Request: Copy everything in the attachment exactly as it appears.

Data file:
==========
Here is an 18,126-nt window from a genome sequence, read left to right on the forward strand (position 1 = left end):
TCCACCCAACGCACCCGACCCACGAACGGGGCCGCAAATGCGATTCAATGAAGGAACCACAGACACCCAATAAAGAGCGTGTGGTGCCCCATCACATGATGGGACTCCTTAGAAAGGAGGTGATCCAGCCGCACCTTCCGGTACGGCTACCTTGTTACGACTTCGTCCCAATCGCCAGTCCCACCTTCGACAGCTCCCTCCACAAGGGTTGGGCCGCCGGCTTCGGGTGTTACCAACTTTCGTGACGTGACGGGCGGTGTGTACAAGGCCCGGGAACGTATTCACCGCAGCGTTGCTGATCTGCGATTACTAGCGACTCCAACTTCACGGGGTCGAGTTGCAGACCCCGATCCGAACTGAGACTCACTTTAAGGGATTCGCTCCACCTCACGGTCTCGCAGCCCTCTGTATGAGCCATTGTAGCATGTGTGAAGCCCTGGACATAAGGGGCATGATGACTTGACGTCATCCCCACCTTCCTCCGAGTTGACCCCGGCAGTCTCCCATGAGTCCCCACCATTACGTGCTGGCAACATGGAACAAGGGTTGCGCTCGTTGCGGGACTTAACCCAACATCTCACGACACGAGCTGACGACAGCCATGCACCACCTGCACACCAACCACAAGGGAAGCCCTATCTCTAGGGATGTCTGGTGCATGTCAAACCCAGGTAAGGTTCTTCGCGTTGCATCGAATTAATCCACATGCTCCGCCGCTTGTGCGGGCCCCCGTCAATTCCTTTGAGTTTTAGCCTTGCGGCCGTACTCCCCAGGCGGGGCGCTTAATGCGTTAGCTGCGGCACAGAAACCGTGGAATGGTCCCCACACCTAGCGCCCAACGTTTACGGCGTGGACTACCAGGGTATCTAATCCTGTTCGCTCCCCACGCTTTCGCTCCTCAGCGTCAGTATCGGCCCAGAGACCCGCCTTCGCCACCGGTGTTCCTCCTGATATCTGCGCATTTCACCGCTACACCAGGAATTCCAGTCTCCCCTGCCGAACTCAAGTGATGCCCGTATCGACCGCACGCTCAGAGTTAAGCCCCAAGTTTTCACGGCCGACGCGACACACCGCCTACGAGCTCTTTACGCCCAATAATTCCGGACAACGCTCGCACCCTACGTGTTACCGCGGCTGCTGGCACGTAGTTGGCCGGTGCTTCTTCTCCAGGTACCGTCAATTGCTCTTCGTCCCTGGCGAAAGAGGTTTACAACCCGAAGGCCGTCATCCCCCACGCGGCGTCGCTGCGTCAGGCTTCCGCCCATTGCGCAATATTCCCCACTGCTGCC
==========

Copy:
Here is an 18,126-nt window from a genome sequence, read left to right on the forward strand (position 1 = left end):
TCCACCCAACGCACCCGACCCACGAACGGGGCCGCAAATGCGATTCAATGAAGGAACCACAGACACCCAATAAAGAGCGTGTGGTGCCCCATCACATGATGGGACTCCTTAGAAAGGAGGTGATCCAGCCGCACCTTCCGGTACGGCTACCTTGTTACGACTTCGTCCCAATCGCCAGTCCCACCTTCGACAGCTCCCTCCACAAGGGTTGGGCCGCCGGCTTCGGGTGTTACCAACTTTCGTGACGTGACGGGCGGTGTGTACAAGGCCCGGGAACGTATTCACCGCAGCGTTGCTGATCTGCGATTACTAGCGACTCCAACTTCACGGGGTCGAGTTGCAGACCCCGATCCGAACTGAGACTCACTTTAAGGGATTCGCTCCACCTCACGGTCTCGCAGCCCTCTGTATGAGCCATTGTAGCATGTGTGAAGCCCTGGACATAAGGGGCATGATGACTTGACGTCATCCCCACCTTCCTCCGAGTTGACCCCGGCAGTCTCCCATGAGTCCCCACCATTACGTGCTGGCAACATGGAACAAGGGTTGCGCTCGTTGCGGGACTTAACCCAACATCTCACGACACGAGCTGACGACAGCCATGCACCACCTGCACACCAACCACAAGGGAAGCCCTATCTCTAGGGATGTCTGGTGCATGTCAAACCCAGGTAAGGTTCTTCGCGTTGCATCGAATTAATCCACATGCTCCGCCGCTTGTGCGGGCCCCCGTCAATTCCTTTGAGTTTTAGCCTTGCGGCCGTACTCCCCAGGCGGGGCGCTTAATGCGTTAGCTGCGGCACAGAAACCGTGGAATGGTCCCCACACCTAGCGCCCAACGTTTACGGCGTGGACTACCAGGGTATCTAATCCTGTTCGCTCCCCACGCTTTCGCTCCTCAGCGTCAGTATCGGCCCAGAGACCCGCCTTCGCCACCGGTGTTCCTCCTGATATCTGCGCATTTCACCGCTACACCAGGAATTCCAGTCTCCCCTGCCGAACTCAAGTGATGCCCGTATCGACCGCACGCTCAGAGTTAAGCCCCAAGTTTTCACGGCCGACGCGACACACCGCCTACGAGCTCTTTACGCCCAATAATTCCGGACAACGCTCGCACCCTACGTGTTACCGCGGCTGCTGGCACGTAGTTGGCCGGTGCTTCTTCTCCAGGTACCGTCAATTGCTCTTCGTCCCTGGCGAAAGAGGTTTACAACCCGAAGGCCGTCATCCCCCACGCGGCGTCGCTGCGTCAGGCTTCCGCCCATTGCGCAATATTCCCCACTGCTGCC